Traditional credit card processing will have a cost. Whether you decide to set up a merchant account or use a third-payment processor (like PayPal or Square) to accept payments, you’ll have to pay a processing fee. Note: If you decide to use a third-party rent platform like Plastiq or even Venmo, the credit card fee is passed on to the tenant.
There is a digital learning curve. If you’re not someone who uses payment apps, mobile pay, or other fintech tools on the regular, you might feel a bit intimidated to get started with an online service.
A slight delay in payment. Unlike getting a wad of cash in an envelope, depending on how fast credit processing goes, it could take a couple of business days to actually receive payment in your account. (Of course, if you’re collecting checks, those take time to clear anyway, so this isn’t much different.)
There are reward opportunities for tenants and landlords
Though using credit cards for rent payments has typically been discouraged by financial experts because of the additional fees and the potential to get into debt trouble, there have been some innovative solutions in recent years that are turning the tables on that notion.
Third-party services like Plastiq and even new rewards credit cards are removing that “last-resort payment option” stigma and focusing on making it worthwhile for tenants to pay and landlords to accept credit cards for rent. For example, the Bilt Mastercard was launched this year specifically for renters. Not only does the card waive the usual fee for paying rent on the card, but it also incentivizes cardholders to swipe each month with a full-fledged rewards program (one point for every dollar spent on rent) and reports positive payment behavior to the credit bureaus, which can help young renters build their credit.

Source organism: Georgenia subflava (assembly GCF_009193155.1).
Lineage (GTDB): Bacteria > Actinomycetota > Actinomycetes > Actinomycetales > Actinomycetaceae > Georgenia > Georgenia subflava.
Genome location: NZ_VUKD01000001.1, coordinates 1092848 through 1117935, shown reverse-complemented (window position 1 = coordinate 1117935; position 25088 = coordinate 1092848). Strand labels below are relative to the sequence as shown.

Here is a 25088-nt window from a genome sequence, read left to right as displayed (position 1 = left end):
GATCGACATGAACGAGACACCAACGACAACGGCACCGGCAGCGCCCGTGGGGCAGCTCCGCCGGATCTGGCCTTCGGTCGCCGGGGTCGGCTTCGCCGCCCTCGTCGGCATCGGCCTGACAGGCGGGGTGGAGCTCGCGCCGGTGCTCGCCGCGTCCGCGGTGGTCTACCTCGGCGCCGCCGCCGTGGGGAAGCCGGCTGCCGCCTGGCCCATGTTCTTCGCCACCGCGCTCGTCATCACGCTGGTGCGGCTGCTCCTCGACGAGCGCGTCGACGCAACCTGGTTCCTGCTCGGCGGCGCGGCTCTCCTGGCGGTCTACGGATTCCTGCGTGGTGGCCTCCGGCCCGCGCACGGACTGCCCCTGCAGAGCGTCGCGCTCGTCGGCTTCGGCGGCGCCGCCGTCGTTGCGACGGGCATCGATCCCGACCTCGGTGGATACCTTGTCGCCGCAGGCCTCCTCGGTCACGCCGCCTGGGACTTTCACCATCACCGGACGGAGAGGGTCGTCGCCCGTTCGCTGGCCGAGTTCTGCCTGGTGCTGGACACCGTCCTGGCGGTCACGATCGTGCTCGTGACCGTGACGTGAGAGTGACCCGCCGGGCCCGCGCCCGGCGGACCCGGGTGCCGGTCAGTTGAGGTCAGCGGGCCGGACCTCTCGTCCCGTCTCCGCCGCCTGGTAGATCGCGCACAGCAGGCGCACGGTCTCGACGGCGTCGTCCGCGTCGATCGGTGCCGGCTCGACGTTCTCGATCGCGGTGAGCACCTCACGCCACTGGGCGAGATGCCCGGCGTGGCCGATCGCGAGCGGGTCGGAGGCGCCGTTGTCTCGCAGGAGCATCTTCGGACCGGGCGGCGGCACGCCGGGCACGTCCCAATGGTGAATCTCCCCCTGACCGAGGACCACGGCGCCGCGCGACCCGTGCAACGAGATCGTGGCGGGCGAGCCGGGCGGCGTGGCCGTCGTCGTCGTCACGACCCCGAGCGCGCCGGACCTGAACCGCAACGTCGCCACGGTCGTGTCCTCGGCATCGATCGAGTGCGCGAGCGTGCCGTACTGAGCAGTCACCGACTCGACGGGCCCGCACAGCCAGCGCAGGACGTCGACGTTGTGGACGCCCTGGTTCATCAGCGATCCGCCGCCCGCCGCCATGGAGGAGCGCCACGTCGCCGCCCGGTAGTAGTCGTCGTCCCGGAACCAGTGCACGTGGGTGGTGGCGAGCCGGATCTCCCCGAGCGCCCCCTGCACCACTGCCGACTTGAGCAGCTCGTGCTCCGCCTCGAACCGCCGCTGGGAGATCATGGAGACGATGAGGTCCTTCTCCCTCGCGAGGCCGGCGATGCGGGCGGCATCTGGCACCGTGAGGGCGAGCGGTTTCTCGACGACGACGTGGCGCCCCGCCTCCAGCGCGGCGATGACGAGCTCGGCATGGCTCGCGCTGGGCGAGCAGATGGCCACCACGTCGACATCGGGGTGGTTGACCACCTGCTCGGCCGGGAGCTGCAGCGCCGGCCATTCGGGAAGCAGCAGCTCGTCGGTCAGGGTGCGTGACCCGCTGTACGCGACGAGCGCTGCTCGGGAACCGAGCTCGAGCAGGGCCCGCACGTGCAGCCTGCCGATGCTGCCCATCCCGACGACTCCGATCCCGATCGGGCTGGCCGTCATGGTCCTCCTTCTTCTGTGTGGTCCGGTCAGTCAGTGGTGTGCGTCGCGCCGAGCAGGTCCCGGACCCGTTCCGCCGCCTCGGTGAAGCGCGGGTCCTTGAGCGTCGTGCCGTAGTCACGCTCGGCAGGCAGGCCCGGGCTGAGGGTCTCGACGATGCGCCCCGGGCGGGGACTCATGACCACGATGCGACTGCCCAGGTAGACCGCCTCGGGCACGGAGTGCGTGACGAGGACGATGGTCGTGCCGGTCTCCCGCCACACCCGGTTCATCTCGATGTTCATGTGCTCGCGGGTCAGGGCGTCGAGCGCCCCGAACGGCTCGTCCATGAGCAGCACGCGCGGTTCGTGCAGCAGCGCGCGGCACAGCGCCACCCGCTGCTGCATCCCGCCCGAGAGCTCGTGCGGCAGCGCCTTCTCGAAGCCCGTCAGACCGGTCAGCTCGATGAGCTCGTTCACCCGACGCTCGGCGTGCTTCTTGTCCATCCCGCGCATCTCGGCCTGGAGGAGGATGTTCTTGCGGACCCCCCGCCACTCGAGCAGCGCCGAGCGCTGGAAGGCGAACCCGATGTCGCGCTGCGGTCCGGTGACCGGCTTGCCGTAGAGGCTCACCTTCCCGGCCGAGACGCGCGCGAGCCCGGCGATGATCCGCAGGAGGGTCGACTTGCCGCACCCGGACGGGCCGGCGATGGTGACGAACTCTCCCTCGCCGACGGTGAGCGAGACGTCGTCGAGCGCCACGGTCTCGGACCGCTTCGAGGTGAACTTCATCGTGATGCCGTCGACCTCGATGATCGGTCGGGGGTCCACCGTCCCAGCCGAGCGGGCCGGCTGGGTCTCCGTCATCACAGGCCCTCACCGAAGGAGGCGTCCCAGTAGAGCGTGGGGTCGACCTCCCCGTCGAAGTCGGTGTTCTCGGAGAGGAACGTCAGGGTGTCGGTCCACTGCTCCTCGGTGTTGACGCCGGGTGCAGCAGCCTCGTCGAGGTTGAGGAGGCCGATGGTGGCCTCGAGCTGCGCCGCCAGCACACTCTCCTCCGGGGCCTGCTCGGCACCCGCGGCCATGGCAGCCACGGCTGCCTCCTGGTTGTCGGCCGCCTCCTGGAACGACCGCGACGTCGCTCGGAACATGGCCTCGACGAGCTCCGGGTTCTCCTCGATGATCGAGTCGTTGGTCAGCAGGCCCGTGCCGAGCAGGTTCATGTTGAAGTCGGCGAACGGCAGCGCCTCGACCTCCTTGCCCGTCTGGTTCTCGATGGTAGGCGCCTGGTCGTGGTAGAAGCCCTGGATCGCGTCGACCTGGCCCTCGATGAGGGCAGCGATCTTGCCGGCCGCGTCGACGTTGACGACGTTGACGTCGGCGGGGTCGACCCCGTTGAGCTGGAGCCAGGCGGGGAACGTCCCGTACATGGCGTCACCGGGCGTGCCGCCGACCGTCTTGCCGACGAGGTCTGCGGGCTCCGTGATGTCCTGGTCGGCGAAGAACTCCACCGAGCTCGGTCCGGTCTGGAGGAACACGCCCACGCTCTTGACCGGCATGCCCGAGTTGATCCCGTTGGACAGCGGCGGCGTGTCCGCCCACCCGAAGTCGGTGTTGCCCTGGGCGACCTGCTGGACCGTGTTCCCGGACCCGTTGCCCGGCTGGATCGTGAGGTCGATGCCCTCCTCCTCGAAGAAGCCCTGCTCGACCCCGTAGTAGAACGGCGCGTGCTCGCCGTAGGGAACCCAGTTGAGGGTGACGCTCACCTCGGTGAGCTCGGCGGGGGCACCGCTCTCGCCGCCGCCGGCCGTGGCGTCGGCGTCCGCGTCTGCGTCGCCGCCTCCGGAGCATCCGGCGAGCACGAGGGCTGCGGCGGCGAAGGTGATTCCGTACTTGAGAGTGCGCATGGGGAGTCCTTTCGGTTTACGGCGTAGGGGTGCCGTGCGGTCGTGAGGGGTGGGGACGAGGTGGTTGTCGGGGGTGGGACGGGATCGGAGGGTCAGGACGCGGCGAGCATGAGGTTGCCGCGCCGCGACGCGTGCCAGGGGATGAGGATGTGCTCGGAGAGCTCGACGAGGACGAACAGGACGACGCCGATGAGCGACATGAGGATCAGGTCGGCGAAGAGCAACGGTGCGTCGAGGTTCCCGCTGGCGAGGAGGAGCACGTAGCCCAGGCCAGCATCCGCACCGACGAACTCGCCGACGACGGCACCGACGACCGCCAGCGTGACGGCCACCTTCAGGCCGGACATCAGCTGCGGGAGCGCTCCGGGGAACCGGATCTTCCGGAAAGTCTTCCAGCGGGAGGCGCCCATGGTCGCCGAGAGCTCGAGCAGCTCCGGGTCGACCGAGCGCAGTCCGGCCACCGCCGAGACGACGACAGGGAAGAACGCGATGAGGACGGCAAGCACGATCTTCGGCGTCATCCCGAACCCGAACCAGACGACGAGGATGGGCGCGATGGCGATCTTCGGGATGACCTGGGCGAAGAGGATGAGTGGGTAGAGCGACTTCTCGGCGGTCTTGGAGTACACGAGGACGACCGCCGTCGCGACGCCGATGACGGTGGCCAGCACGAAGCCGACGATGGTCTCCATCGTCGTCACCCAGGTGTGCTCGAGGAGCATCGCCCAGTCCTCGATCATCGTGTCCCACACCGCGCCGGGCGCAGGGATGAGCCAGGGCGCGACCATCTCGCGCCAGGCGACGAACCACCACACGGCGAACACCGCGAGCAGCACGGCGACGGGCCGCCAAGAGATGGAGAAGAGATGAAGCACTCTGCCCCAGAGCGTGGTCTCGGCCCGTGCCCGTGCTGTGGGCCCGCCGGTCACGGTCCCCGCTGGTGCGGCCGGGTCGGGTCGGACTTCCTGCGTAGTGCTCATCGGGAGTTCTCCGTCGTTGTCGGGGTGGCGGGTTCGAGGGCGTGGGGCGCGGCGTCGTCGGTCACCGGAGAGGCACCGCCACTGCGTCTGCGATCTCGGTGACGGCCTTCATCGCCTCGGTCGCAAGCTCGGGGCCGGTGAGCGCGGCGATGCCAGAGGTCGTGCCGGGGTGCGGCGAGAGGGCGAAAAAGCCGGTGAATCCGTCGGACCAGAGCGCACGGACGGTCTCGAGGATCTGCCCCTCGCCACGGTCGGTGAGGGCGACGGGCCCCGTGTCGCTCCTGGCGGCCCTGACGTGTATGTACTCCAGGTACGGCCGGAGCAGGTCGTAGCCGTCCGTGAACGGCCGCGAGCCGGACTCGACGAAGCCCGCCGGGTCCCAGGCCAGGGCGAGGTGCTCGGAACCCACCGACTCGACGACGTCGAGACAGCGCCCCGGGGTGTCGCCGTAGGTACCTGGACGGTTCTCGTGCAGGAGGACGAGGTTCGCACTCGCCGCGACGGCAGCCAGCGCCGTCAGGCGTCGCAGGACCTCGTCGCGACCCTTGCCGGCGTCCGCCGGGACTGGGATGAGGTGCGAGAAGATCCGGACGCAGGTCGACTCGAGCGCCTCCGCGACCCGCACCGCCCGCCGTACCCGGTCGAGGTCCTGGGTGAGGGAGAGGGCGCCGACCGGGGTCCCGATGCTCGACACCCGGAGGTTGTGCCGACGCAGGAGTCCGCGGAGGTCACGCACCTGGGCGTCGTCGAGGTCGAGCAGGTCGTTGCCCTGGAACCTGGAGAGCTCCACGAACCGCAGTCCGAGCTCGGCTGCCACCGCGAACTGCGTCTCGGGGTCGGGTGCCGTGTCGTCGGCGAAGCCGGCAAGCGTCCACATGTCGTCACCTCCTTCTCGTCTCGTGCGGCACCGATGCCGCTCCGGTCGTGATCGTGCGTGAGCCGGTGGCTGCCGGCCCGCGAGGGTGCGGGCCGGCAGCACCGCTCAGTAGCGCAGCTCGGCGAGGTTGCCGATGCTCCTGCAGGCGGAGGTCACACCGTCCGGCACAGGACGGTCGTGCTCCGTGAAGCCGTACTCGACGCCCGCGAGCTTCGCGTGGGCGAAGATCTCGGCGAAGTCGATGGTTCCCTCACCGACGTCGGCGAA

But there can be benefits for tenants paying rent with other cards, too. For example, if someone is trying to earn a huge sign-up bonus that requires a high minimum spend in the first three months, it could be worth the fee to pay rent with the card in order to qualify for a ton of points valued at hundreds of dollars.
For landlords, there really isn’t much of a downside to accepting credit card payments, especially when their tenants are being rewarded for their rent payments without incurring any extra fees.
The bottom line is that you want to make it as easy as possible for your tenants to pay you. As consumers get used to more digital payment options and continue to move away from cash and check, you want to be accommodating and give renters a choice. Accepting credit card payments is a no-brainer.
Mariia serves as editor-in-chief and writer for the Rentberry and Landlord Tips blogs. She covers topics such as landlord-tenant laws, tips and advice for renters, investment opportunities in various cities, and more. She holds a master’s degree in strategic management, and you can find her articles in such publications as Yahoo! Finance, Forbes, Benzinga, and RealEstateAgent.